Is it Normal For Clownfish to Fight? {5 Reasons Why They Fight}

Have you noticed that your clownfish fights often? Are you wondering is it normal for clownfish to fight?

Are you worried that this aggressiveness might cause them injuries?

In this article, I will tell you everything there is to know about clownfish fights.

Is it Normal For Clownfish to Fight?

Is it common for clownfish to fight are they are very territorial. Thus they tend to peck other clownfish that are new to their tank or accidentally cross their territory. They compete for mates, food, and space if not distributed evenly.

Is it Normal For Clownfish to Fight

Are Clownfish Aggressive fish?

Yes, clownfish can be very aggressive. They are famous for their possessiveness and territorial behavior. However, all clownfish are born male.

The dominant ones change their gender to female. Clownfish are naturally aggressive and make enemies with themselves when kept in a tank.

Mating is a major cause of the fight among clownfish. The males fight each other for mates. The female, on the other hand, becomes more aggressive when they start laying eggs. This is a result of parental instinct to protect the next generation from attack by bigger fish.

In the wild, clownfish are known to attack divers that come close to their territory. This is to protect their small houses known as “anemones” from destruction or invasion.

Why are my Clownfish Being Aggressive?

Although clownfish might sometimes get aggressive due to genetic traces, sometimes there are factors such as insecurity and survival instinct that make this species aggressive. If you have noticed aggressiveness in your clownfish, it is not a reason to worry about.

Clownfish may be aggressive for the following reasons.

  • food 
  • territory 
  • protecting the next generation
  • mating 
  • Unfavorable settlement 

1. Food

If you notice an aggressive display in your clownfish, the first thing you should consider looking at is their food. Clownfish tend to fight for food if they are not sufficiently fed.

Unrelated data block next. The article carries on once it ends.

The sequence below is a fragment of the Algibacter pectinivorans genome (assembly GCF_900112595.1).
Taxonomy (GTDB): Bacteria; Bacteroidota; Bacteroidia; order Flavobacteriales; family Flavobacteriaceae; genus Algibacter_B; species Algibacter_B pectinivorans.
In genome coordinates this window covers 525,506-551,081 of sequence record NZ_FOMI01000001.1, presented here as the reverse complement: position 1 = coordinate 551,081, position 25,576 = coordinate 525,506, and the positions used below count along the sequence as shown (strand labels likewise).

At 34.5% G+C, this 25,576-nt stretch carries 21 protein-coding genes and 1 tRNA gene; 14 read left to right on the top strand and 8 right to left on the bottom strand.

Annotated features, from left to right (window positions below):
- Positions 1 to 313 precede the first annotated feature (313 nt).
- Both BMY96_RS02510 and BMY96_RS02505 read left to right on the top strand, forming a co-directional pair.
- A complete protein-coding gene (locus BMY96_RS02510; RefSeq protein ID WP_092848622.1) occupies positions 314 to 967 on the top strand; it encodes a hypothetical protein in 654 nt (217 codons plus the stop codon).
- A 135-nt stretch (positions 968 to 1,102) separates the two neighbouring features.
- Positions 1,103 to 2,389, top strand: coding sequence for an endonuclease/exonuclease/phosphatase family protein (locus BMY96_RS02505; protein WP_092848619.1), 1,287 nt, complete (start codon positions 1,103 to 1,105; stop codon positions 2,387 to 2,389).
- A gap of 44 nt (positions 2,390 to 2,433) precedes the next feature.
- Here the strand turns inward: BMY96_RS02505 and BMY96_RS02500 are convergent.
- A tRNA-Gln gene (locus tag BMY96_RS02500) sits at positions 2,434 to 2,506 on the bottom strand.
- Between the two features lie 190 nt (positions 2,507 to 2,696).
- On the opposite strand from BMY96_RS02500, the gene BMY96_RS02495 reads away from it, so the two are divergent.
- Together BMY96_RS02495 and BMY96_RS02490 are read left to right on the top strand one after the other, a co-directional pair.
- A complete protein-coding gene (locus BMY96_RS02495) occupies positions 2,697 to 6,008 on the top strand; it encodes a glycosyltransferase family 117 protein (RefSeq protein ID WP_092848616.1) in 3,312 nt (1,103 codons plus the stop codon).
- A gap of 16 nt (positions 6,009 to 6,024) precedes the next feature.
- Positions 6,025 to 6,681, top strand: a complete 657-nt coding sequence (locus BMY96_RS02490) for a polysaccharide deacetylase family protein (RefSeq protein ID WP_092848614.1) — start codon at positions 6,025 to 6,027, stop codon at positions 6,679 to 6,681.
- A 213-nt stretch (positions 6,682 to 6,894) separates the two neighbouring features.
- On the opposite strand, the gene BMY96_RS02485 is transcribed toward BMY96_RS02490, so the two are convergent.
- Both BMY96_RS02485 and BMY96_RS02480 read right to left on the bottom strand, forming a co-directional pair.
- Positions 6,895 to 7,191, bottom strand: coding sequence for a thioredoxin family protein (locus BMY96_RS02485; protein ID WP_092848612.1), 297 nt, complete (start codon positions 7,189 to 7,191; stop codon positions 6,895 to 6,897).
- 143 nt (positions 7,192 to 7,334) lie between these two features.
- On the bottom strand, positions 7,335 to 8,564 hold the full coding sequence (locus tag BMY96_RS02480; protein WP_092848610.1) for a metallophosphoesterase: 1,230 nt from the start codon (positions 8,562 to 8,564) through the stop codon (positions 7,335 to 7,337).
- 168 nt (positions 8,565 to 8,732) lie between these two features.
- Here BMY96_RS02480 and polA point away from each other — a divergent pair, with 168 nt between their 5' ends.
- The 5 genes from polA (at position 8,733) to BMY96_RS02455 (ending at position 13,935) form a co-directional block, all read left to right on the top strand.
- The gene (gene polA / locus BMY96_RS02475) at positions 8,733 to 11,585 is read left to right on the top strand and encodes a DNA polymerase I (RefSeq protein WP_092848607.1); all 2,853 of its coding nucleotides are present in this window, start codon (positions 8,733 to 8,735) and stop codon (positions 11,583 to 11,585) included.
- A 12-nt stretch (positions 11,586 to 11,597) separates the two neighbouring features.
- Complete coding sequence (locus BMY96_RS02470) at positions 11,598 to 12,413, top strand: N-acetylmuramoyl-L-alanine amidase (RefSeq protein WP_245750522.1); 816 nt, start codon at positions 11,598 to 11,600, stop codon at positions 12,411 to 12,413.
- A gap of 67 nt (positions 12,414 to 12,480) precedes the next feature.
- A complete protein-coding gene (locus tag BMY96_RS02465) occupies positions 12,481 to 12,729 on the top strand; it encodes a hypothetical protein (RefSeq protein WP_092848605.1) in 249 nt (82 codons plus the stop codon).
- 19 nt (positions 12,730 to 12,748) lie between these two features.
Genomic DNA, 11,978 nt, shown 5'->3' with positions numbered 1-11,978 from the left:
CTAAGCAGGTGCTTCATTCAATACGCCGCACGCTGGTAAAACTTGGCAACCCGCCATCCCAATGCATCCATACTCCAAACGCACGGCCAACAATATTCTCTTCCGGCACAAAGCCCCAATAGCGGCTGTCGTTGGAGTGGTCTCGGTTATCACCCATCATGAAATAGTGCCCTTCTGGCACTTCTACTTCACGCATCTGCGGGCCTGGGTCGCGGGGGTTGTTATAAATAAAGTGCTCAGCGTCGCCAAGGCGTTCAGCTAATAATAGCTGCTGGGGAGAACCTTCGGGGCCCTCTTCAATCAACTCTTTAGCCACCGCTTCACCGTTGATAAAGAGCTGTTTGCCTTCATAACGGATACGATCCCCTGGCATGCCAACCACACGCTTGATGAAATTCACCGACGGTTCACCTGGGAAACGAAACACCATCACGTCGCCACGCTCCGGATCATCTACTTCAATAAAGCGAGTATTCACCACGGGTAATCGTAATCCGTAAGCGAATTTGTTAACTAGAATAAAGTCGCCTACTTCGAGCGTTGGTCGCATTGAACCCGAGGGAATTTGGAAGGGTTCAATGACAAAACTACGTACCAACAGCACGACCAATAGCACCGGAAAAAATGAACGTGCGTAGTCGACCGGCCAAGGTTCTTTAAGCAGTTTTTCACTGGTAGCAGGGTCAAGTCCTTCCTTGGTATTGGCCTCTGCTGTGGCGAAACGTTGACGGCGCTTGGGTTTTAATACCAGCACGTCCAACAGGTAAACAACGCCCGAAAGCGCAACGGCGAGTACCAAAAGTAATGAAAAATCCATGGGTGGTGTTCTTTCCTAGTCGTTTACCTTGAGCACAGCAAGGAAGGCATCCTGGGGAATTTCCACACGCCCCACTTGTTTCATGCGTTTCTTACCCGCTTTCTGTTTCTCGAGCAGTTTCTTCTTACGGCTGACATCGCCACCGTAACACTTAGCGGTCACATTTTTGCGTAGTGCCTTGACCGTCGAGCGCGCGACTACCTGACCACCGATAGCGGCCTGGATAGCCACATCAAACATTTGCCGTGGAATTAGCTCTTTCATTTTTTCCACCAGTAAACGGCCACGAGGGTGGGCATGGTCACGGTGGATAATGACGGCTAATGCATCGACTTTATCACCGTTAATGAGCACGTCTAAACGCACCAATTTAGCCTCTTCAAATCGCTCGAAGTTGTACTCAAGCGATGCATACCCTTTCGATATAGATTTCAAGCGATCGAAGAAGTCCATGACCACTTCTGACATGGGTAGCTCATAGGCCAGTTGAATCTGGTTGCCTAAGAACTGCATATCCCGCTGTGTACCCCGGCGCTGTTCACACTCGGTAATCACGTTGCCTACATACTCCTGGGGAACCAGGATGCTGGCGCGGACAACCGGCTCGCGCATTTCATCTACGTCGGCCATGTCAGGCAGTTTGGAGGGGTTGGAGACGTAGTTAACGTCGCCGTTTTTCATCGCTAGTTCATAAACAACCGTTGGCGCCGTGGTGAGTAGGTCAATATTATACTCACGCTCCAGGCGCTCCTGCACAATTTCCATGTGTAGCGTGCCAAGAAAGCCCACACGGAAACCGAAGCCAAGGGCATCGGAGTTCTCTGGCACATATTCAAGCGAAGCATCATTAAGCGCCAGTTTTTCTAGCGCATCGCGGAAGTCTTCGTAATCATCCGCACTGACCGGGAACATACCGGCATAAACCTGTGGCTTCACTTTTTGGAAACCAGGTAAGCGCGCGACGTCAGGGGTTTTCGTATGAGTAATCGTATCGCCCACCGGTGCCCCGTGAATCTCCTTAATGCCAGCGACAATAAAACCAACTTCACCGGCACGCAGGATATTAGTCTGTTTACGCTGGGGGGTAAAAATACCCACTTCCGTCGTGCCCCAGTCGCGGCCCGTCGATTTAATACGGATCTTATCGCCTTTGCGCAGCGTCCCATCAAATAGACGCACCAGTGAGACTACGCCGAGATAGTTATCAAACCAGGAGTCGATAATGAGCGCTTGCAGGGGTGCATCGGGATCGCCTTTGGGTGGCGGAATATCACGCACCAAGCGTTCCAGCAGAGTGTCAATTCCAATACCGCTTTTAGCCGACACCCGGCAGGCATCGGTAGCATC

2. Territory

This species is known for its territory from invasion or attack. If your tank is overpopulated, it might cause them to be aggressive as they will want to protect other clownfish from invading their territory.

3. Protecting the next generation

When the females start laying eggs or having hatchlings, they get much more aggressive. Their aggressiveness is used to protect their hatchlings from being bullied or consumed by other fishes in your tank.

4. Mating

Mating is usually wartime for clownfish. The dominant male-only gets to mate with the female. The clownfish are then forced to fight for a mate.

5. Unfavorable settlement

You should constantly monitor your tank. Clownfish normally get aggressive when elements in their environment, such as pH level, temperature, light, etc., are unfavorable. They sometimes jump out of their tanks in search of a more suitable environment.

YouTube video

How to Reduce Aggression in Clownfish?

You can reduce aggression in clownfish by providing them with enough food, keeping them in a bigger tank, regulating their population, and monitoring their water level.

Their aggression could be a threat to their lives. You can adapt the following strategies to reduce aggressiveness in your clownfish.

  • Provide them with more food
  • Monitor their water condition
  • Get a bigger tank
  • Regulate their population 

1. Providing them with more food

Ensure that your fishes are well fed. This will help to reduce the competition for food and also stop them from invading each other’s territory in search of food.

2. Monitor their water condition

You should monitor their water condition by regulating the water temperature and element concentration. Bad water conditions tend to make clownfish aggressive. You can also introduce marine plants to their habitat to serve as a cover or territorial borders for them.

3. Get a bigger tank

Clownfish, like other fishes, enjoy swimming. Since territory could be a problem for this species, you can consider getting a bigger tank so that they can enjoy their swimming without crossing their territorial border.

4. Regulate their population